Engineering practice is changing - and that means engineering education must change as well. At Queen's Engineering and Applied Science, we prepare our graduates for increasingly rigorous expectations, including:
- a shorter learning curve for achieving professional competence.
- enhanced professional skills, in addition to a strong foundation in theory
- the ability to work with, and learn from, engineers in other disciplines and other fields such as business and economics
- lifelong learning skills
- awareness of the societal impact of engineering activities
Adaptability and independent thinking are becoming as essential as scientific knowledge. Our challenge is to prepare our students to meet the increasing demands of the profession and society at large in a four-year program, while maintaining our existing mathematical, scientific and technological content.
The McConnell Curriculum Development Awards were instrumental in financially supporting the development of new engineering curriculum. With curriculum explicitly suited to the Integrated Learning Centre (ILC), we are rising to the challenge. This enhanced curriculum retains the rigorous lectures for which a Queen's engineering degree is so respected, while providing our students with the additional skills required to contribute in today's society.
The ILC is essential to the successful implementation of the redesigned elements of our curriculum. This multidisciplinary learning environment complements the classroom experience, enhancing design, team and professional skills development.
For the students, the ILC is a professional work place complementing the classroom experience by providing the offices, meeting rooms, design space, project space, manufacturing facilities and multimedia facilities in which they can integrate material from different sources and practice the skills needed to elevate theory to practice.
For the instructors, the ILC is a place to try other ways of teaching and learning; a place where flexible teaching spaces, work spaces and presentation spaces can be reconfigured to suit the needs of the class.
For the Faculty of Engineering and Applied Science, the ILC integrates the Faculty's teaching in those areas where it is beneficial to do so. In the ILC, members of all Departments in the Faculty (and some outside of it) collaborate in offering courses of relevance to several programs, providing students with a broader understanding of engineering principles and practice than any one department can provide.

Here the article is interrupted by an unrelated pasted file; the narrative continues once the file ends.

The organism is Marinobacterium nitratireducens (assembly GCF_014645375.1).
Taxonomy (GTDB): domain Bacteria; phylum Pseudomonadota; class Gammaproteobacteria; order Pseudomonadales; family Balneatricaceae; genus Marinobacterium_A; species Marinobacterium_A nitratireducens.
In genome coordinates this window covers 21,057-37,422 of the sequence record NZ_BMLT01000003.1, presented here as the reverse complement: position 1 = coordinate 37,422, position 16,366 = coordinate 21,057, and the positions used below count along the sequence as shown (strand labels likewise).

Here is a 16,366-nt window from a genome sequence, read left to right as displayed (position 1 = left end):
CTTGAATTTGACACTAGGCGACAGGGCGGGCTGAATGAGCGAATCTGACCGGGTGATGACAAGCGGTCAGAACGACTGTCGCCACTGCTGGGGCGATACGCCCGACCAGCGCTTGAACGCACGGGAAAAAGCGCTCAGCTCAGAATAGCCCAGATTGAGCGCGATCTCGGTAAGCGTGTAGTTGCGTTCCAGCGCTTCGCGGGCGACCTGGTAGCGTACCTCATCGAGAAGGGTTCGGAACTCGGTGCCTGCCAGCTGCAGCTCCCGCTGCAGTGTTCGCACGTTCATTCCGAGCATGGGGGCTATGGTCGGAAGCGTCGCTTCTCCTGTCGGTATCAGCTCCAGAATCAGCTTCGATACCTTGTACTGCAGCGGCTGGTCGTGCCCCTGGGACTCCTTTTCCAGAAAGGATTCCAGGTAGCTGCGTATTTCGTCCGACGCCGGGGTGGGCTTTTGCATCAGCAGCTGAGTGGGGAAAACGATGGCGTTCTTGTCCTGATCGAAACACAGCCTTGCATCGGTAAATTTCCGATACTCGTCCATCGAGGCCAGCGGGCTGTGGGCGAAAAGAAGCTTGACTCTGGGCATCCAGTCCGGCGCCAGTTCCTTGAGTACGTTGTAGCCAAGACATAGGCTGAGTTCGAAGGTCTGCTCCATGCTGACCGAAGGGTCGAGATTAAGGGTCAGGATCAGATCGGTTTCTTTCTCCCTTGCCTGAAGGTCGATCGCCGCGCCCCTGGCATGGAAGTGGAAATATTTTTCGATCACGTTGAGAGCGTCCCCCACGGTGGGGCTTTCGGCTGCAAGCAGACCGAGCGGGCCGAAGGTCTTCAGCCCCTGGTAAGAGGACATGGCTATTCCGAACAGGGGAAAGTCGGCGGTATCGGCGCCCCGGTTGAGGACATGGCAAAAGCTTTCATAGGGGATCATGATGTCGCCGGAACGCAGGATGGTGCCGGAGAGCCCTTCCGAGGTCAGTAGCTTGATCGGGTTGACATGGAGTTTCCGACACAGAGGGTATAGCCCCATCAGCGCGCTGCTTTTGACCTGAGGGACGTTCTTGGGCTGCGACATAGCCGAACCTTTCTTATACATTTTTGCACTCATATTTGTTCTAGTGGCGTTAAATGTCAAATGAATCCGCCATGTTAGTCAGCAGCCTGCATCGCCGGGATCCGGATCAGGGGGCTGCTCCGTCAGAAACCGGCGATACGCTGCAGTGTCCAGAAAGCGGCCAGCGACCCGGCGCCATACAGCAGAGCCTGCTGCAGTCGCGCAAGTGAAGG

For employers, the ILC offers opportunities to work with, supervise and evaluate a broad range of students in project work, and to help Queen's develop more effective educational facilities and methods to develop improved communication, team, and lifelong learning skills.
For society, the ILC offers a superb opportunity for outreach, for showcasing technology, and for attracting young people to careers in engineering.
All of these aspects of the ILC interact, each in some way helped by the others and contributing, in turn, to the success of the others.
Impact on Students
Integrated Learning impacts many aspects of student life with results including:
- Integration of knowledge from different courses: Modularised laboratories allow for flexible projects that challenge the students to combine theoretical material from different courses.
- Integration across disciplines: Jointly offered, multidisciplinary projects give students a wider understanding of the application of theory and more insight into other science and engineering fields.
- Integration with industry: Integrated Learning strengthens the bridge between the University and the external community, giving students more projects that mirror professional practice.
- Integration across years: Through the use of upper year mentors and collaborative efforts in projects, students can enrich other students' educational experiences.
- Integration of professional skills development with rigorous theoretical instruction: Open-ended, real-world engineering design problems all have a social component that must be understood and considered when designing a solution. Students receive explicit instruction in professional skills to help them.